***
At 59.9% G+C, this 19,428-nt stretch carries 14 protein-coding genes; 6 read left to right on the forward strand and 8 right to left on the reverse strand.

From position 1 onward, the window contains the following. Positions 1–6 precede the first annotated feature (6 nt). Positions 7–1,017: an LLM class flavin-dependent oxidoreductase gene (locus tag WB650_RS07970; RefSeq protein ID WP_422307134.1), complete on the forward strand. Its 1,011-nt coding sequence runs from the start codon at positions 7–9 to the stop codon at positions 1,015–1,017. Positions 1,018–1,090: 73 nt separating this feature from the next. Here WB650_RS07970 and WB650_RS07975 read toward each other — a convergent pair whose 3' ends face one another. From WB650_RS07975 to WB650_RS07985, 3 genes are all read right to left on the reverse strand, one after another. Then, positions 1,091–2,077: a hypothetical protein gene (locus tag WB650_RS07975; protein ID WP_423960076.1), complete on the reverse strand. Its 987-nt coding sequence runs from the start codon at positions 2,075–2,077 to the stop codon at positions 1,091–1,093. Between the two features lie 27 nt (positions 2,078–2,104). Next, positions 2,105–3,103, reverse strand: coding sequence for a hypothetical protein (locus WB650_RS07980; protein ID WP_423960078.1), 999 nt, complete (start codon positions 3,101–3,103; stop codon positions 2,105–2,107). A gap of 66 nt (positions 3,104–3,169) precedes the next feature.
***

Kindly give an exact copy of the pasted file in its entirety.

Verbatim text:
At 59.9% G+C, this 19,428-nt stretch carries 14 protein-coding genes; 6 read left to right on the forward strand and 8 right to left on the reverse strand.

From position 1 onward, the window contains the following. Positions 1–6 precede the first annotated feature (6 nt). Positions 7–1,017: an LLM class flavin-dependent oxidoreductase gene (locus tag WB650_RS07970; RefSeq protein ID WP_422307134.1), complete on the forward strand. Its 1,011-nt coding sequence runs from the start codon at positions 7–9 to the stop codon at positions 1,015–1,017. Positions 1,018–1,090: 73 nt separating this feature from the next. Here WB650_RS07970 and WB650_RS07975 read toward each other — a convergent pair whose 3' ends face one another. From WB650_RS07975 to WB650_RS07985, 3 genes are all read right to left on the reverse strand, one after another. Then, positions 1,091–2,077: a hypothetical protein gene (locus tag WB650_RS07975; protein ID WP_423960076.1), complete on the reverse strand. Its 987-nt coding sequence runs from the start codon at positions 2,075–2,077 to the stop codon at positions 1,091–1,093. Between the two features lie 27 nt (positions 2,078–2,104). Next, positions 2,105–3,103, reverse strand: coding sequence for a hypothetical protein (locus WB650_RS07980; protein ID WP_423960078.1), 999 nt, complete (start codon positions 3,101–3,103; stop codon positions 2,105–2,107). A gap of 66 nt (positions 3,104–3,169) precedes the next feature.